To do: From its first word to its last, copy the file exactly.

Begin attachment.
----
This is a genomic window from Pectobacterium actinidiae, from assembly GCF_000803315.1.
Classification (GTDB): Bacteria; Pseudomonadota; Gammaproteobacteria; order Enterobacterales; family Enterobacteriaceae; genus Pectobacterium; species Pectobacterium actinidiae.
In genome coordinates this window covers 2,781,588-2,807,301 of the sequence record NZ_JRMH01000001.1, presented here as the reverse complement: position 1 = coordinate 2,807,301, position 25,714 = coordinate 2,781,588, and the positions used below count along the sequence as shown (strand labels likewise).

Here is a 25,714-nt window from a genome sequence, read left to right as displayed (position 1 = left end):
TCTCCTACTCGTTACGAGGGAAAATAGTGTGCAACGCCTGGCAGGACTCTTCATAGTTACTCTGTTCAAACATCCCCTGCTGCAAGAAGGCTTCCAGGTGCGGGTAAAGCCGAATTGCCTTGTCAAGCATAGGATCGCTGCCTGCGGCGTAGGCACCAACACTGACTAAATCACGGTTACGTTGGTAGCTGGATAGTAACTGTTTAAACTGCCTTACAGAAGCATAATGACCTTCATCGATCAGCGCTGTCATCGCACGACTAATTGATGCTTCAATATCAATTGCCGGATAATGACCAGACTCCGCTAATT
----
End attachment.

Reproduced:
This is a genomic window from Pectobacterium actinidiae, from assembly GCF_000803315.1.
Classification (GTDB): Bacteria; Pseudomonadota; Gammaproteobacteria; order Enterobacterales; family Enterobacteriaceae; genus Pectobacterium; species Pectobacterium actinidiae.
In genome coordinates this window covers 2,781,588-2,807,301 of the sequence record NZ_JRMH01000001.1, presented here as the reverse complement: position 1 = coordinate 2,807,301, position 25,714 = coordinate 2,781,588, and the positions used below count along the sequence as shown (strand labels likewise).

Here is a 25,714-nt window from a genome sequence, read left to right as displayed (position 1 = left end):
TCTCCTACTCGTTACGAGGGAAAATAGTGTGCAACGCCTGGCAGGACTCTTCATAGTTACTCTGTTCAAACATCCCCTGCTGCAAGAAGGCTTCCAGGTGCGGGTAAAGCCGAATTGCCTTGTCAAGCATAGGATCGCTGCCTGCGGCGTAGGCACCAACACTGACTAAATCACGGTTACGTTGGTAGCTGGATAGTAACTGTTTAAACTGCCTTACAGAAGCATAATGACCTTCATCGATCAGCGCTGTCATCGCACGACTAATTGATGCTTCAATATCAATTGCCGGATAATGACCAGACTCCGCTAATT